ROB 502: Programming for Robotics: Class 6

Clicker Questions

Use p4r-clicker to submit your answer

1. What is (0b11101101 << 1) & 0x70 as 0b~~~~?
2. What is 0x31 ^ 0x52 as 0x~~~~?
3. char msg[] = "taco cat"; msg[3] = '\0'; printf("%s", msg);
4. printf("%ld, %ld", sizeof("hello!"), strlen("hello!"));
5. int vals[] = {5, 15, 25, 35}; printf("%ld", &vals[2] - &vals[0]);
6. int vals[] = {5, 15, 25, 35}; printf("%ld", sizeof(vals));
typedef struct collection {
    int a;
    int b;
    char *c;
} collection_t;

collection_t coll = {0};
coll.a = 10;
coll.b = 20;
coll.c = malloc(sizeof(*coll.c) * 64);

printf("%ld", sizeof(coll.c)); // 7
printf("%ld", sizeof(coll)); // 8

coll.c = NULL;

Do any of the following sections have a memory error/undefined behavior?
Either answer “N” for no, or which line (1 to 4 or whatever) of the code example will first have undefined behavior/memory errors.

int vals[] = {1, 2, 3, 4, 5, 6, 7, 8, 9};
for (int i = 0; i < 10; i++) {
    vals[i] *= vals[i];

char msg[] = "Walking in the park";
msg[7] = '\0';
printf("%s\n", msg);

char *msg = "Walking in the park";
msg[7] = '\0';
printf("%s\n", msg);

char base_msg[] = "Walking in the park";
char *msg = base_msg;
msg[7] = '\0';
printf("%s\n", msg);

char *msg = malloc(strlen("Walking in the park"));
strcpy(msg, "Walking in the park");
msg = NULL;

int *arr = malloc(sizeof(*arr) * 10);
arr = realloc(arr, sizeof(*arr) * 20);
arr[0] = 10;

In-class problem 1: linked

In this problem we will implement a doubly linked list.

From the wikipedia article:

A linked list is a linear collection of data elements, whose order is not given by their physical placement in memory. Instead, each element points to the next.

As each node in a linked list is independent in memory, each one will have to be malloc’ed and freed individually. In addition, in a doubly linked list, each node not only maintains a pointer to the next node after it, but also the previous node. In implementing this data structure we have to be very careful to keep all the next and previous pointers consistent.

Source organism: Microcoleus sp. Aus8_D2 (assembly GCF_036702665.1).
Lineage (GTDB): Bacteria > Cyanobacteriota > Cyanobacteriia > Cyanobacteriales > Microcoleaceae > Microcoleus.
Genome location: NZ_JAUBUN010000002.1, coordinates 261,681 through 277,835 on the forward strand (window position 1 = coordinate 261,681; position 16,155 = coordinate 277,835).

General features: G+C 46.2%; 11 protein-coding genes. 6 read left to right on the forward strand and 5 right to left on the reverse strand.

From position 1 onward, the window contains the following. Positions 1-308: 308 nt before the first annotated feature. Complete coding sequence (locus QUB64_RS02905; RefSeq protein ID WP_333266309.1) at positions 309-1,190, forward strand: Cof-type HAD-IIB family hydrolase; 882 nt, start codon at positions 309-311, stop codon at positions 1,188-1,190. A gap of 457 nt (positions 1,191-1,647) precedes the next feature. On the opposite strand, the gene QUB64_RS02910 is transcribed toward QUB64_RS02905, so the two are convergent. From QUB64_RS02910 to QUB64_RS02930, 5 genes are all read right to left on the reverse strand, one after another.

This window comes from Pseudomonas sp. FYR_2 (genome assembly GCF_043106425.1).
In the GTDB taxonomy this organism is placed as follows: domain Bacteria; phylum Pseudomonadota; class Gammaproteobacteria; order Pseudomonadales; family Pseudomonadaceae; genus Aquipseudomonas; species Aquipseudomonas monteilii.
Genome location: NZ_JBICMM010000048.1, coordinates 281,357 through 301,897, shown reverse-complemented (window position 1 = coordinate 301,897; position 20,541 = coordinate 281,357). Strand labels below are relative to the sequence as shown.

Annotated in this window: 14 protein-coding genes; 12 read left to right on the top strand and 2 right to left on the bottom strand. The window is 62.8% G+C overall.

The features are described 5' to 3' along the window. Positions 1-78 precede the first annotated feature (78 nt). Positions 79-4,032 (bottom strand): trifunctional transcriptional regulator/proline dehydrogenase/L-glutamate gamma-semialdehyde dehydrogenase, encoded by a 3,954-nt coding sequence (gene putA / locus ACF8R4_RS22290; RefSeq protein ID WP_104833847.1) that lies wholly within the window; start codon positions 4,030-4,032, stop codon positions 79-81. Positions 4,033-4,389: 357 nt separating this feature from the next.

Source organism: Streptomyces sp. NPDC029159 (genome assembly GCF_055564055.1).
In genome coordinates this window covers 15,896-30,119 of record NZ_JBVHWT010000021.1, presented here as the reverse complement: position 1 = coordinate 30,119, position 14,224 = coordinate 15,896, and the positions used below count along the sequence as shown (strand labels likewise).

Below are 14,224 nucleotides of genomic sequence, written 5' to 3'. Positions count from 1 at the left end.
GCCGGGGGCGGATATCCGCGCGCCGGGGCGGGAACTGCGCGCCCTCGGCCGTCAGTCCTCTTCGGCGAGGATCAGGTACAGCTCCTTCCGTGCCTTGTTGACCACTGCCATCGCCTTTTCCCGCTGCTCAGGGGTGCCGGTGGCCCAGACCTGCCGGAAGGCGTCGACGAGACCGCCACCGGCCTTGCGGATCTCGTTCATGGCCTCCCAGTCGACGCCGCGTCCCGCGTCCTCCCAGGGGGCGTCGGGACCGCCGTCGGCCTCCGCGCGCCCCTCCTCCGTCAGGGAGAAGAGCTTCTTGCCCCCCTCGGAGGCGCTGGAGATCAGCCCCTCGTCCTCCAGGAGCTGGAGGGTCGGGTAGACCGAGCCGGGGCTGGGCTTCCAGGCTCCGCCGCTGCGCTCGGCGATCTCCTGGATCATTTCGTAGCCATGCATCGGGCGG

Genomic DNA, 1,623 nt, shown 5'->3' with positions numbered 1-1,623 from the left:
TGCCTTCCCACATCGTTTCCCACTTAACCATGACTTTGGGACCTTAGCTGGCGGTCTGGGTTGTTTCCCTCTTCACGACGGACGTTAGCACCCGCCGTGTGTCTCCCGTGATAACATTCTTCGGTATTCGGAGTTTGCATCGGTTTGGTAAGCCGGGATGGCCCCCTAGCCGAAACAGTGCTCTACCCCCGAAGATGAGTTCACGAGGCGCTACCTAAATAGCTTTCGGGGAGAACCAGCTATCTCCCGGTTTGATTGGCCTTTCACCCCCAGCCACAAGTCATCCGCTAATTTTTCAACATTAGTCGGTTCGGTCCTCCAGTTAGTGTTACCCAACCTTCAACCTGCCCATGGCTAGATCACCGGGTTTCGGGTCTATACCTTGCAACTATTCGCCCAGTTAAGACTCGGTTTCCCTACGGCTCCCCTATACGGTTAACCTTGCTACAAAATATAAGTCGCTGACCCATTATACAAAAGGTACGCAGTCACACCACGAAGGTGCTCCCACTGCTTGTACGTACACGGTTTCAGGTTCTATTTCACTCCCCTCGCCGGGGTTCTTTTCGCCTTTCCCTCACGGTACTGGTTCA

Each node will have three fields: next, prev, and value.
The list overall will keep track of both the start and end nodes.

Graphic illustration

Here are a couple of sketches I made to show three different examples of how all the pointers are going to work! I use 0 to represent a NULL pointer.

Illustration of three linked lists, one empty, one with a single value 10, and one with the values 10 and 20.

You will likely find it very useful to use the PythonTutor/CTutor website to watch how your own program handles the pointers in the linked list in real time! It will be like my illustration, but for your own code and changing line by line! It will also make it very clear what memory is on the heap vs a local variable.


We will implement the following operations, although more are possible:

  • push_start
  • push_end
  • pop_start
  • pop_end

If pop_* functions try to pop data from NULL start/end nodes, return 1 with exit(1).
In addition, you will also need to implement some mechanism to destroy your list, since we can’t be leaking memory!

We are providing some base code that will read the push and pop commands from a file. And whenever we pop a value off the linked list, we print it out.

If we cannot pop a value because there are none left, print an error message to stderr and exit with a non-zero status.

For a file of commands:

push_start 1
push_start 2

And for:

push_start 1
push_start 2


push_start 1
push_start 2
push_end 3
push_end 4
push_end 5

Debugging with CTutor

You can use CTutor to debug your program. After finding a minimal test case (as few lines as possible!) for your link_steps.csv file that causes some bad behavior on your computer, it can help to use the visual CTutor tool for debugging.

Copy over your entire program, but write a new main program because you won’t be reading a file anymore. This new main program might look like this:

int main(void) {
    list_t *list = list_create();
    list_push_start(list, 1);
    return 0;

You may get some errors with CTutor complaining about the server being busy. Be patient as long as it still indicates that it is trying to run your program. If it gives up, try clicking “Visualize Execution” for a second time, but you also might need to wait until later to try again.

Debugging with Visual Studio Code

If you are running on Mac OS, you can rely on the Visual Studio Code debugging support: You might also find this simple video helpful (it talks about C++ and an older version of VSCode, but the differences are relatively minor):

Of course, integrated debugging with VSCode can be useful for GDB as well on WSL or Linux! This is just especially important for Mac OS because I can’t help you learn the native Mac OS LLDB debugger, but VSCode does know how to to use it.